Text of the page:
Nearly 62% vote in favour in non-binding postal survey, national statistics office announces
People walk past a giant billboard promoting the “yes” vote for same-sex marriage in Sydney’s Kings Cross district on November 14, 2017.
Sydney: Australians voted in favour of allowing same-sex couples to marry, official results showed Wednesday, sending the task of legalising marriage equality to a deeply divided parliament.
Almost 62 per cent of the 12.7 million people who participated in the two-month postal survey voted in favour of allowing gay marriage, the Australian Bureau of Statistics announced at a press conference in Canberra. The “no” vote garnered 38.4 per cent.
Nearly 80 per cent of eligible voters took part in the poll, said the chief of the statistics bureau Davis Kalisch, adding: “Australians can have confidence these statistics reflect the view of the eligible population.”
Same-sex couples could be able to marry by Christmas, but first parliament must adopt legislation giving the non-binding vote result the force of law.
Thousands of marriage equality supporters erupted into celebrations at rallies in major cities across Australia when the result was announced.
“This means everything, this means everything,” repeated Chris, fighting back tears and hugging his partner Victor at a huge rally in Sydney.
“Yes for love”
Prime Minister Malcolm Turnbull, a moderate conservative who supported legalisation, called the “yes” vote an “overwhelming” endorsement of marriage equality.
“They (Australians) have spoken in their millions and they have voted overwhelmingly yes for marriage equality,” Turnbull told reporters in Canberra.
“They voted yes for fairness, yes for commitment, yes for love.”
He reaffirmed that his government would now push ahead with passing legislation to change the marriage laws by Christmas.
Turnbull defended the ballot’s legitimacy, and said he was confident of pushing the issue through parliament in a “conscience vote” where lawmakers are not obliged to vote along party lines.
But he must first battle hardline elements within his own ruling coalition who have demanded extensive “religious freedom” exemptions that would roll back discrimination laws.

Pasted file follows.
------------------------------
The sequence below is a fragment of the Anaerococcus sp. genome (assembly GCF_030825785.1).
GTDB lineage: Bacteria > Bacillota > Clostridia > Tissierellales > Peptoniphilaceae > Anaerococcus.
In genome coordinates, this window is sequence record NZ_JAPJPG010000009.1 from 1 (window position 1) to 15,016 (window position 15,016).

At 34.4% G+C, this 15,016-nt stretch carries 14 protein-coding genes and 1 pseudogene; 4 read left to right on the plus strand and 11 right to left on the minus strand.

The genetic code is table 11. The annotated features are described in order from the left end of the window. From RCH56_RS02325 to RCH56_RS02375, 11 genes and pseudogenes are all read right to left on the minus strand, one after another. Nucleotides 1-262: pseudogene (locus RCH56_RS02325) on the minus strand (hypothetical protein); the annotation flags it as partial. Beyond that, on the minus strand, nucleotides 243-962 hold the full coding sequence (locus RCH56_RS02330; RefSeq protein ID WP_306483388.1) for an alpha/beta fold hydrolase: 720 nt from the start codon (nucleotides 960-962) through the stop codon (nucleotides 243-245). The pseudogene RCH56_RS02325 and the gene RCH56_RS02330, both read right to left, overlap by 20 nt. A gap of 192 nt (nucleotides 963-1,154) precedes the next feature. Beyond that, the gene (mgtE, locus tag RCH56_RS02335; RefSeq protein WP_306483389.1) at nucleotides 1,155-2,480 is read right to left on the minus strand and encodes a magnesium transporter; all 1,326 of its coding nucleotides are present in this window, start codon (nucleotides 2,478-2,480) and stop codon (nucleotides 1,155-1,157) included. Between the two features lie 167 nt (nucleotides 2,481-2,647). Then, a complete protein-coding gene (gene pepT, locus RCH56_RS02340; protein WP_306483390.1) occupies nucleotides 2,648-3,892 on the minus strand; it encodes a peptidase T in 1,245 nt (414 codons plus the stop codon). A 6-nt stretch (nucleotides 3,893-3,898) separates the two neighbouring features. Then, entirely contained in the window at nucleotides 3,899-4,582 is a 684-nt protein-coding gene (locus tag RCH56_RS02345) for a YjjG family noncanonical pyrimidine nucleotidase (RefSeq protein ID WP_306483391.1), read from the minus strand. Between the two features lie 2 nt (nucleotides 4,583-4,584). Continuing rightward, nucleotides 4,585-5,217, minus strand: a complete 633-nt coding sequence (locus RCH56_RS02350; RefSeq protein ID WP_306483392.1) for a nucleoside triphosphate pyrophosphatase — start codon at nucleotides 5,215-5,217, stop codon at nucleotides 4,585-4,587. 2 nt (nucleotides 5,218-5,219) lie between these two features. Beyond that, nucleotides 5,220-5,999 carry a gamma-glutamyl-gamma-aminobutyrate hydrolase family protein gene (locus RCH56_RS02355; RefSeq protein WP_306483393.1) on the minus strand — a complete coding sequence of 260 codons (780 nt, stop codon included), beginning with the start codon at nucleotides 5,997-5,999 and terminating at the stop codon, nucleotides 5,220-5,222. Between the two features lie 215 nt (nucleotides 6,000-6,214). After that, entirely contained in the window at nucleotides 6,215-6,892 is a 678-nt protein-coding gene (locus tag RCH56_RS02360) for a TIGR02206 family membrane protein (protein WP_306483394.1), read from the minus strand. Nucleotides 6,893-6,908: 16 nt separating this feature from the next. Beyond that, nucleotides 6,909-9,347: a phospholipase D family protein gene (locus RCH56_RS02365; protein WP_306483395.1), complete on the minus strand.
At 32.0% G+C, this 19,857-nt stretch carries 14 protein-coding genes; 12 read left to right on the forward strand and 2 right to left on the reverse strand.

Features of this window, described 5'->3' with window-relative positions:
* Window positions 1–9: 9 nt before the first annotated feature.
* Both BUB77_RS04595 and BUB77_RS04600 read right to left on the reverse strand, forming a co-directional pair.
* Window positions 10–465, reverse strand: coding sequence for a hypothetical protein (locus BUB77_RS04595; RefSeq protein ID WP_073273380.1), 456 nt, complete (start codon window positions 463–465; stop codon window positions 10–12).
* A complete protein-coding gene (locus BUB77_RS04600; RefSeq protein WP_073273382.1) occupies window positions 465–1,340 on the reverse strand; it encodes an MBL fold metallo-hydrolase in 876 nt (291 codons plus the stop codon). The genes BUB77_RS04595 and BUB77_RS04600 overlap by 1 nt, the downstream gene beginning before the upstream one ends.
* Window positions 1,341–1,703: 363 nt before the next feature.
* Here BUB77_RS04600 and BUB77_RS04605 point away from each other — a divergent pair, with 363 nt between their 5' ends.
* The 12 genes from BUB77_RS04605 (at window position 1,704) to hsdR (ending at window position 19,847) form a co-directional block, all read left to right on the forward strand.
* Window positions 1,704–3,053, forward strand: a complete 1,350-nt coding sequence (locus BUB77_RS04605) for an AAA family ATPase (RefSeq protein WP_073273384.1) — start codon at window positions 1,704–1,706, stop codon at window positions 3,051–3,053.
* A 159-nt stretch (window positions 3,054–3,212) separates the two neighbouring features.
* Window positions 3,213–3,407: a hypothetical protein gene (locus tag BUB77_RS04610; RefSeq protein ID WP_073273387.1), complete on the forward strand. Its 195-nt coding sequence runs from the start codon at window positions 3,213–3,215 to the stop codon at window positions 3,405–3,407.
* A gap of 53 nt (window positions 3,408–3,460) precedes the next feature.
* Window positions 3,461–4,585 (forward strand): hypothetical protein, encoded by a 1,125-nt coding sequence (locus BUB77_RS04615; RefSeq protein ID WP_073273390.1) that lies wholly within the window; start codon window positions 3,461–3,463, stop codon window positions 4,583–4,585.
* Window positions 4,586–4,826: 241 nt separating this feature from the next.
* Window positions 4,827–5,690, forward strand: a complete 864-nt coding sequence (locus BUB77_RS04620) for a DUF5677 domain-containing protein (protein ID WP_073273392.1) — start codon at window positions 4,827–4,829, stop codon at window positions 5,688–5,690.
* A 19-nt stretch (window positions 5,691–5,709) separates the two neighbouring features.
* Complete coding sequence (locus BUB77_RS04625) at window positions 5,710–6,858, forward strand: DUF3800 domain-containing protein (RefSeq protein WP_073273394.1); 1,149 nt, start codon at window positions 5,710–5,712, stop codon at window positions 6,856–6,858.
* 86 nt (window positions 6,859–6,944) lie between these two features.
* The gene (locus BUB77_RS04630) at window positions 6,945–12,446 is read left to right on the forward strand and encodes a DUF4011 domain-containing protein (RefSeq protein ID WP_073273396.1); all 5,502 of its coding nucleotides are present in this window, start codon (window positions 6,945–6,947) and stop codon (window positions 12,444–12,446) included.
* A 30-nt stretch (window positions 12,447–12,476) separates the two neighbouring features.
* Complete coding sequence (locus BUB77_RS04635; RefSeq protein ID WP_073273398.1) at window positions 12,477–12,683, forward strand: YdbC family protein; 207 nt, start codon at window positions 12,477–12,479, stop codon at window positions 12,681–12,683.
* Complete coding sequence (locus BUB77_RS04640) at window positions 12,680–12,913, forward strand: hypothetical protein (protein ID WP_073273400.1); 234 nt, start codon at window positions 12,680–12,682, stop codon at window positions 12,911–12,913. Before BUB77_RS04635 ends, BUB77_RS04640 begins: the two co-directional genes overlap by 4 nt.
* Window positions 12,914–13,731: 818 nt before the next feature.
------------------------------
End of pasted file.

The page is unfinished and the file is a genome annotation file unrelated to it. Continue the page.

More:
This include allowing commercial service providers to reject same-sex weddings and let parents pull their children from school programmes they feel undermine heterosexual traditions.
Turnbull and the opposition Labor Party have backed a simpler draft bill that legalises gay marriage while allowing religious institutions to refuse to wed same-sex couples if they oppose the practice.
That bill is expected to be introduced in the Senate as early as Thursday.
A survey of federal politicians by the Australian Broadcasting Corporation published Tuesday found that 72 per cent of the lower House of Representatives would support changes to marriage laws and in the Senate, 69 per cent would approve the changes.
Wednesday’s result was a historic accomplishment for proponents of marriage equality after more than a decade of political wrangling and two months of voting, which highlighted deep divisions in Australian society over the issue.
“Yes” campaigners complained gay people and their families were subjected to hate speech, while “no” supporters argued they were being accused of being bigots for not favouring such unions.
Even before the ballot papers were sent out in September, the debate turned toxic with a poster emblazoned “stop the fags” put up in central Melbourne and flyers describing homosexuality as “a curse of death” distributed in suburban Sydney.
Amid public outcry over the hostile discourse, the government had to rush through legalisation to introduce safeguards during the campaign process, including tighter advertising restrictions.
Conservative opponents vowed before Wednesday’s result was announced to pursue their campaign for exemptions from the eventual legalisation of gay marriage, which they say will lead to attacks on their freedoms of speech and religion.
“If a ‘yes’ vote is returned, we will do what we can to guard against restrictions on freedom of speech and freedom of religion, to defend parents’ rights, and to protect Australian kids from being exposed to radical LGBTIQ sex and gender education in the classrooms,” Lyle Shelton, a spokesman for the Coalition for Marriage, said at the weekend.
“We promise our supporters that no matter the result, we will continue to work to defend Australian families,” he said.
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